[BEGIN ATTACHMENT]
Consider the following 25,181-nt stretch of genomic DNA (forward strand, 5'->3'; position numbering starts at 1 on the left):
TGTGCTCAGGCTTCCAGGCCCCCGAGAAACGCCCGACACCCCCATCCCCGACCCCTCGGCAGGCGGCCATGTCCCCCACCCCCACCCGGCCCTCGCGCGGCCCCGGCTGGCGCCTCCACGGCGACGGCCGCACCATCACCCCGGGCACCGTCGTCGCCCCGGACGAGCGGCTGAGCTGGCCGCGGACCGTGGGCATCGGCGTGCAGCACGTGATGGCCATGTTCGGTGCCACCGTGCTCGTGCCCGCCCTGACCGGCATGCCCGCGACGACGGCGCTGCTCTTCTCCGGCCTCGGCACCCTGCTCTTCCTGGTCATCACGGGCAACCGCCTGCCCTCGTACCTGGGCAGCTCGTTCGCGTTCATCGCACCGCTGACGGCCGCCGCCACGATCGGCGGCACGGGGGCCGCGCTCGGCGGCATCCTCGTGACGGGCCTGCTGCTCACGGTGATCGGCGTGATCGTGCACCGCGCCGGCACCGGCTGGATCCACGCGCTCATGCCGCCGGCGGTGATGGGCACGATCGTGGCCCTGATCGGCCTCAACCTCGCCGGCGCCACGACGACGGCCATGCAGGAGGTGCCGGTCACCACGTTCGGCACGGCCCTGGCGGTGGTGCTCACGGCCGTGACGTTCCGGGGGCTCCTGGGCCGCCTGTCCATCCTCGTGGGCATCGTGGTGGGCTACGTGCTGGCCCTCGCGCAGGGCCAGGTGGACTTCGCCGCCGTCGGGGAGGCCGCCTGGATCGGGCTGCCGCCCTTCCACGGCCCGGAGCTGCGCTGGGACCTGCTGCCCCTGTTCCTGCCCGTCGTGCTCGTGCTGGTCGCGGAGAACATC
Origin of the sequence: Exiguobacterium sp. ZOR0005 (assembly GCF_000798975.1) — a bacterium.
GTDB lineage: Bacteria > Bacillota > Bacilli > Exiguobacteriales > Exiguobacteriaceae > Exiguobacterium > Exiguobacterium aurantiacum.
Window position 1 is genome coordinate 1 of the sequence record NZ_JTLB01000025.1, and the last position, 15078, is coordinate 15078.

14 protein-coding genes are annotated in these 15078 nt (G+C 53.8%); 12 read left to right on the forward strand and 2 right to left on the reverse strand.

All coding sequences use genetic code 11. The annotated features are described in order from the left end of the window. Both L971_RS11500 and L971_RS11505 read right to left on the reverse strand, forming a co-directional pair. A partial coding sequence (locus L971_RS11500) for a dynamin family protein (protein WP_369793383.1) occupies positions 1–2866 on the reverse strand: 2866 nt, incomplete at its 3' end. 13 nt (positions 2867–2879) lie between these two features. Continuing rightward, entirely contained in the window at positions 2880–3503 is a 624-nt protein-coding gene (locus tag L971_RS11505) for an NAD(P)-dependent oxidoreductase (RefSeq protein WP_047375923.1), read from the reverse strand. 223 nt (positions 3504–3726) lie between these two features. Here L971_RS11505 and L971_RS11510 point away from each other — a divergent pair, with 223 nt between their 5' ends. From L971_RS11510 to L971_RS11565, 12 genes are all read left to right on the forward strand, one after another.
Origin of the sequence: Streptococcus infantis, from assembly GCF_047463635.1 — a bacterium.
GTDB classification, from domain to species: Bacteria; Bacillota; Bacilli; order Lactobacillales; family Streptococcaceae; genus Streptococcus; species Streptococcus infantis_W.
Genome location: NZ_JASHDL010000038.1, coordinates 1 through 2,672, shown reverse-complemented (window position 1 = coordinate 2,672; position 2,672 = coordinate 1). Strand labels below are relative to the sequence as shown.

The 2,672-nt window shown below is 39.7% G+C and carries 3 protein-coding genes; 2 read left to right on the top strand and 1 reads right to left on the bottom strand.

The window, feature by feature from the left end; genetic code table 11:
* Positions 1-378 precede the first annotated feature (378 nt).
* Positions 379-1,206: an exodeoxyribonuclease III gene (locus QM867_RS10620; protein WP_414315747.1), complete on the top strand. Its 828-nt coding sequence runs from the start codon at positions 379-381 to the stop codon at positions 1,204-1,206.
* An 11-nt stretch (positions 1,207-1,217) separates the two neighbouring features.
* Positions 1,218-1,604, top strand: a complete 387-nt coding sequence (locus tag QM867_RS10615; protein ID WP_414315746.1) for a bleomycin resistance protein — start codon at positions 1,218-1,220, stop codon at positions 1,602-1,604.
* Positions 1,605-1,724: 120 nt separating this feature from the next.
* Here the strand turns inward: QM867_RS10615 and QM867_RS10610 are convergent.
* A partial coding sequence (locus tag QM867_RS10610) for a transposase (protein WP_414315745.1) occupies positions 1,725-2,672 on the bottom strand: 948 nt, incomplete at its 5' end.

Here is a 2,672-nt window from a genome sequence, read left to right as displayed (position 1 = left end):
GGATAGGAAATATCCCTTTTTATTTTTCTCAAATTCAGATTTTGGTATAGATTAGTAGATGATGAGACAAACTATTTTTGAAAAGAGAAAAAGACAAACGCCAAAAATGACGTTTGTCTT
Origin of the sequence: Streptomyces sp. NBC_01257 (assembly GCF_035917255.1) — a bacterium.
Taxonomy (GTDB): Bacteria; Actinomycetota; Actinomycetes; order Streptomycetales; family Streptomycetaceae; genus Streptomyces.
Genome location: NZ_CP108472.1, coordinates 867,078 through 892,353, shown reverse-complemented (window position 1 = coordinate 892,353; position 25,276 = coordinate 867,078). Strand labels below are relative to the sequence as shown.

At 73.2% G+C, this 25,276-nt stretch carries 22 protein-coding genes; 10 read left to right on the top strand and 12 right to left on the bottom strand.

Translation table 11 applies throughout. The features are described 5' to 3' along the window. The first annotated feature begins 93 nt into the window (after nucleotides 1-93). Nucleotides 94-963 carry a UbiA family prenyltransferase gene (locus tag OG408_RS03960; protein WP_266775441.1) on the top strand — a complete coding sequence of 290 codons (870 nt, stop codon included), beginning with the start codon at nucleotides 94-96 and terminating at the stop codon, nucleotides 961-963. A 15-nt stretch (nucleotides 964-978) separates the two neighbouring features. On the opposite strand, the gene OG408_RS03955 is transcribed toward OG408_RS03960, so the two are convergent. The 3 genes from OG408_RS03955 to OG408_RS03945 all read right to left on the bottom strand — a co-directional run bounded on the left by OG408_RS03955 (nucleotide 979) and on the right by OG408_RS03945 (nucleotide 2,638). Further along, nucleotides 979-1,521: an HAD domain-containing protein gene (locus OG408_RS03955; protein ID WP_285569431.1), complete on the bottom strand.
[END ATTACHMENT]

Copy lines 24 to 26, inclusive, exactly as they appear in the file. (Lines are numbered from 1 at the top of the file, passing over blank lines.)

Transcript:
Genome location: NZ_CP108472.1, coordinates 867,078 through 892,353, shown reverse-complemented (window position 1 = coordinate 892,353; position 25,276 = coordinate 867,078). Strand labels below are relative to the sequence as shown.

At 73.2% G+C, this 25,276-nt stretch carries 22 protein-coding genes; 10 read left to right on the top strand and 12 right to left on the bottom strand.

Translation table 11 applies throughout. The features are described 5' to 3' along the window. The first annotated feature begins 93 nt into the window (after nucleotides 1-93). Nucleotides 94-963 carry a UbiA family prenyltransferase gene (locus tag OG408_RS03960; protein WP_266775441.1) on the top strand — a complete coding sequence of 290 codons (870 nt, stop codon included), beginning with the start codon at nucleotides 94-96 and terminating at the stop codon, nucleotides 961-963. A 15-nt stretch (nucleotides 964-978) separates the two neighbouring features. On the opposite strand, the gene OG408_RS03955 is transcribed toward OG408_RS03960, so the two are convergent. The 3 genes from OG408_RS03955 to OG408_RS03945 all read right to left on the bottom strand — a co-directional run bounded on the left by OG408_RS03955 (nucleotide 979) and on the right by OG408_RS03945 (nucleotide 2,638). Further along, nucleotides 979-1,521: an HAD domain-containing protein gene (locus OG408_RS03955; protein ID WP_285569431.1), complete on the bottom strand.